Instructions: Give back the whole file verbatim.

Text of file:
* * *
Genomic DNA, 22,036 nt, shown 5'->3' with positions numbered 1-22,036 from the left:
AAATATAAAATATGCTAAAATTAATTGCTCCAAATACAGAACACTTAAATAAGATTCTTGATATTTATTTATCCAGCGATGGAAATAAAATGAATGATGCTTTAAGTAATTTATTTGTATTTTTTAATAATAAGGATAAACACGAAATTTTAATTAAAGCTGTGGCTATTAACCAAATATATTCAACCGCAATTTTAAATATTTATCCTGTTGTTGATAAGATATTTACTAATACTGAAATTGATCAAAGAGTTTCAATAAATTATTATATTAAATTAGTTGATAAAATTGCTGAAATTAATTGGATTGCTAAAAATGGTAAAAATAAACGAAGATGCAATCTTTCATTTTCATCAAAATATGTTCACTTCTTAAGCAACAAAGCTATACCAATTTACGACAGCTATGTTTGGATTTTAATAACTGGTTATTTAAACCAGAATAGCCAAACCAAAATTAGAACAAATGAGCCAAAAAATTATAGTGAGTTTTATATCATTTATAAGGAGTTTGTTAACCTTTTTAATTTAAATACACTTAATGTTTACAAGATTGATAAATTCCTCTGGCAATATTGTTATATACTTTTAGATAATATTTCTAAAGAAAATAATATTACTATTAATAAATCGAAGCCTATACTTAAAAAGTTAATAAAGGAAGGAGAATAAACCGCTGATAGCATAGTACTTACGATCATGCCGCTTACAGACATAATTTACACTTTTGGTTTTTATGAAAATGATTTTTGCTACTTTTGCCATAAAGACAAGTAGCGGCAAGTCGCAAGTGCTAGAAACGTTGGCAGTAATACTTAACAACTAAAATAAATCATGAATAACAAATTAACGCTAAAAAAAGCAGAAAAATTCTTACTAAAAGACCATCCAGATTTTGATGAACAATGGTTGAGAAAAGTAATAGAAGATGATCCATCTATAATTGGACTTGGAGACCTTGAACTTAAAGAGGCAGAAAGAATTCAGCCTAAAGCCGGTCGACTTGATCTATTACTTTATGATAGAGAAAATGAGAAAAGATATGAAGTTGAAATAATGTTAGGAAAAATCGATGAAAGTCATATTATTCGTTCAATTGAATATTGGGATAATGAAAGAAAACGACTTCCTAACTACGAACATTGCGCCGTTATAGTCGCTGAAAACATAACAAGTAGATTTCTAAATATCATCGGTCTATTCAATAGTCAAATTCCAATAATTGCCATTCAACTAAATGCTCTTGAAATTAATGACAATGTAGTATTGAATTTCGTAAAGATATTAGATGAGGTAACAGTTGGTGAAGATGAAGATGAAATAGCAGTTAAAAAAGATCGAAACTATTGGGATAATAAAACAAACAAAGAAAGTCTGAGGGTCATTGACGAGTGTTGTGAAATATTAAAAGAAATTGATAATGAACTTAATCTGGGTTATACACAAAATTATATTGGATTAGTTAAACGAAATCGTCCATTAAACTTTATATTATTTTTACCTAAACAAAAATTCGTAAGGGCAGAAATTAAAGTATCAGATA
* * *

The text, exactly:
Genomic DNA, 22,036 nt, shown 5'->3' with positions numbered 1-22,036 from the left:
AAATATAAAATATGCTAAAATTAATTGCTCCAAATACAGAACACTTAAATAAGATTCTTGATATTTATTTATCCAGCGATGGAAATAAAATGAATGATGCTTTAAGTAATTTATTTGTATTTTTTAATAATAAGGATAAACACGAAATTTTAATTAAAGCTGTGGCTATTAACCAAATATATTCAACCGCAATTTTAAATATTTATCCTGTTGTTGATAAGATATTTACTAATACTGAAATTGATCAAAGAGTTTCAATAAATTATTATATTAAATTAGTTGATAAAATTGCTGAAATTAATTGGATTGCTAAAAATGGTAAAAATAAACGAAGATGCAATCTTTCATTTTCATCAAAATATGTTCACTTCTTAAGCAACAAAGCTATACCAATTTACGACAGCTATGTTTGGATTTTAATAACTGGTTATTTAAACCAGAATAGCCAAACCAAAATTAGAACAAATGAGCCAAAAAATTATAGTGAGTTTTATATCATTTATAAGGAGTTTGTTAACCTTTTTAATTTAAATACACTTAATGTTTACAAGATTGATAAATTCCTCTGGCAATATTGTTATATACTTTTAGATAATATTTCTAAAGAAAATAATATTACTATTAATAAATCGAAGCCTATACTTAAAAAGTTAATAAAGGAAGGAGAATAAACCGCTGATAGCATAGTACTTACGATCATGCCGCTTACAGACATAATTTACACTTTTGGTTTTTATGAAAATGATTTTTGCTACTTTTGCCATAAAGACAAGTAGCGGCAAGTCGCAAGTGCTAGAAACGTTGGCAGTAATACTTAACAACTAAAATAAATCATGAATAACAAATTAACGCTAAAAAAAGCAGAAAAATTCTTACTAAAAGACCATCCAGATTTTGATGAACAATGGTTGAGAAAAGTAATAGAAGATGATCCATCTATAATTGGACTTGGAGACCTTGAACTTAAAGAGGCAGAAAGAATTCAGCCTAAAGCCGGTCGACTTGATCTATTACTTTATGATAGAGAAAATGAGAAAAGATATGAAGTTGAAATAATGTTAGGAAAAATCGATGAAAGTCATATTATTCGTTCAATTGAATATTGGGATAATGAAAGAAAACGACTTCCTAACTACGAACATTGCGCCGTTATAGTCGCTGAAAACATAACAAGTAGATTTCTAAATATCATCGGTCTATTCAATAGTCAAATTCCAATAATTGCCATTCAACTAAATGCTCTTGAAATTAATGACAATGTAGTATTGAATTTCGTAAAGATATTAGATGAGGTAACAGTTGGTGAAGATGAAGATGAAATAGCAGTTAAAAAAGATCGAAACTATTGGGATAATAAAACAAACAAAGAAAGTCTGAGGGTCATTGACGAGTGTTGTGAAATATTAAAAGAAATTGATAATGAACTTAATCTGGGTTATACACAAAATTATATTGGATTAGTTAAACGAAATCGTCCATTAAACTTTATATTATTTTTACCTAAACAAAAATTCGTAAGGGCAGAAATTAAAGTATCAGATA